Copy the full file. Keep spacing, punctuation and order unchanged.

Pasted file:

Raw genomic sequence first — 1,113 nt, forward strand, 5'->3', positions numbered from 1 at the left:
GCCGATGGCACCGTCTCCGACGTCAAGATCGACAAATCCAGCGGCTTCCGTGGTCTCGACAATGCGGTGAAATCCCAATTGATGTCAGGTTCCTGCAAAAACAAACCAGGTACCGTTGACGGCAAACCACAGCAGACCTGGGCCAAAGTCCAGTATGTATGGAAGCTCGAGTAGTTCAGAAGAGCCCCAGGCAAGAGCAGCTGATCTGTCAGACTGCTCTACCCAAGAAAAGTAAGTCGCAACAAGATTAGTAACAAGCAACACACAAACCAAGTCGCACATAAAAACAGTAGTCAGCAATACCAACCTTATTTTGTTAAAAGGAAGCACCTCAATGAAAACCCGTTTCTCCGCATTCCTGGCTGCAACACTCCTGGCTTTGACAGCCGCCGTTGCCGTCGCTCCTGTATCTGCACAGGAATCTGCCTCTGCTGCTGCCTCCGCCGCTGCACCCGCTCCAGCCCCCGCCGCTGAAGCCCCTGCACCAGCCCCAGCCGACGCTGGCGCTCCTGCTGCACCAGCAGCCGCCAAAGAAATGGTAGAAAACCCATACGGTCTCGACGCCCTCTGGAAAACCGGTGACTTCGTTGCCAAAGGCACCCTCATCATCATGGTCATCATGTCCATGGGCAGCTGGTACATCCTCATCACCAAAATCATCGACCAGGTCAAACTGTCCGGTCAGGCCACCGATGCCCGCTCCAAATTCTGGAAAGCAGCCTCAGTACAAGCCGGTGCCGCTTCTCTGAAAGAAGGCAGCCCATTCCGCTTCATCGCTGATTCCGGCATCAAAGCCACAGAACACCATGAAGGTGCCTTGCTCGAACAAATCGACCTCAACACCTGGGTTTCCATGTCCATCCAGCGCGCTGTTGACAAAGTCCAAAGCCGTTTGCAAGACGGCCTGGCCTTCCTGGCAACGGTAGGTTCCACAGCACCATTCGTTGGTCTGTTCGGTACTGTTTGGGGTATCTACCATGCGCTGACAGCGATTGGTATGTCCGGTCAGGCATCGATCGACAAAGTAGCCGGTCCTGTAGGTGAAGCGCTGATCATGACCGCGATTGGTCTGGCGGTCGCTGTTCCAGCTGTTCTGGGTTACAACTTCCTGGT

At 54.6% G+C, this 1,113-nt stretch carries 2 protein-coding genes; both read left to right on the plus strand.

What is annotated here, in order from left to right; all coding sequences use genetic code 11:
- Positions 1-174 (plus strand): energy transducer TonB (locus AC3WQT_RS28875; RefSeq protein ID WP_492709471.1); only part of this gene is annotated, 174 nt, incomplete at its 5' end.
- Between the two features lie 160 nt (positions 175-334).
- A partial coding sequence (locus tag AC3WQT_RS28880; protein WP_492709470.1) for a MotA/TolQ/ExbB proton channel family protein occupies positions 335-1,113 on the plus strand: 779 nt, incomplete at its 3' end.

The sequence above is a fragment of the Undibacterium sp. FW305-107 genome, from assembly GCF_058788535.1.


Raw genomic sequence first — 1,113 nt, forward strand, 5'->3', positions numbered from 1 at the left:
GCCGATGGCACCGTCTCCGACGTCAAGATCGACAAATCCAGCGGCTTCCGTGGTCTCGACAATGCGGTGAAATCCCAATTGATGTCAGGTTCCTGCAAAAACAAACCAGGTACCGTTGACGGCAAACCACAGCAGACCTGGGCCAAAGTCCAGTATGTATGGAAGCTCGAGTAGTTCAGAAGAGCCCCAGGCAAGAGCAGCTGATCTGTCAGACTGCTCTACCCAAGAAAAGTAAGTCGCAACAAGATTAGTAACAAGCAACACACAAACCAAGTCGCACATAAAAACAGTAGTCAGCAATACCAACCTTATTTTGTTAAAAGGAAGCACCTCAATGAAAACCCGTTTCTCCGCATTCCTGGCTGCAACACTCCTGGCTTTGACAGCCGCCGTTGCCGTCGCTCCTGTATCTGCACAGGAATCTGCCTCTGCTGCTGCCTCCGCCGCTGCACCCGCTCCAGCCCCCGCCGCTGAAGCCCCTGCACCAGCCCCAGCCGACGCTGGCGCTCCTGCTGCACCAGCAGCCGCCAAAGAAATGGTAGAAAACCCATACGGTCTCGACGCCCTCTGGAAAACCGGTGACTTCGTTGCCAAAGGCACCCTCATCATCATGGTCATCATGTCCATGGGCAGCTGGTACATCCTCATCACCAAAATCATCGACCAGGTCAAACTGTCCGGTCAGGCCACCGATGCCCGCTCCAAATTCTGGAAAGCAGCCTCAGTACAAGCCGGTGCCGCTTCTCTGAAAGAAGGCAGCCCATTCCGCTTCATCGCTGATTCCGGCATCAAAGCCACAGAACACCATGAAGGTGCCTTGCTCGAACAAATCGACCTCAACACCTGGGTTTCCATGTCCATCCAGCGCGCTGTTGACAAAGTCCAAAGCCGTTTGCAAGACGGCCTGGCCTTCCTGGCAACGGTAGGTTCCACAGCACCATTCGTTGGTCTGTTCGGTACTGTTTGGGGTATCTACCATGCGCTGACAGCGATTGGTATGTCCGGTCAGGCATCGATCGACAAAGTAGCCGGTCCTGTAGGTGAAGCGCTGATCATGACCGCGATTGGTCTGGCGGTCGCTGTTCCAGCTGTTCTGGGTTACAACTTCCTGGT

At 54.6% G+C, this 1,113-nt stretch carries 2 protein-coding genes; both read left to right on the plus strand.

What is annotated here, in order from left to right; all coding sequences use genetic code 11:
- Positions 1-174 (plus strand): energy transducer TonB (locus AC3WQT_RS28875; RefSeq protein ID WP_492709471.1); only part of this gene is annotated, 174 nt, incomplete at its 5' end.
- Between the two features lie 160 nt (positions 175-334).
- A partial coding sequence (locus tag AC3WQT_RS28880; protein WP_492709470.1) for a MotA/TolQ/ExbB proton channel family protein occupies positions 335-1,113 on the plus strand: 779 nt, incomplete at its 3' end.

The sequence above is a fragment of the Undibacterium sp. FW305-107 genome, from assembly GCF_058788535.1.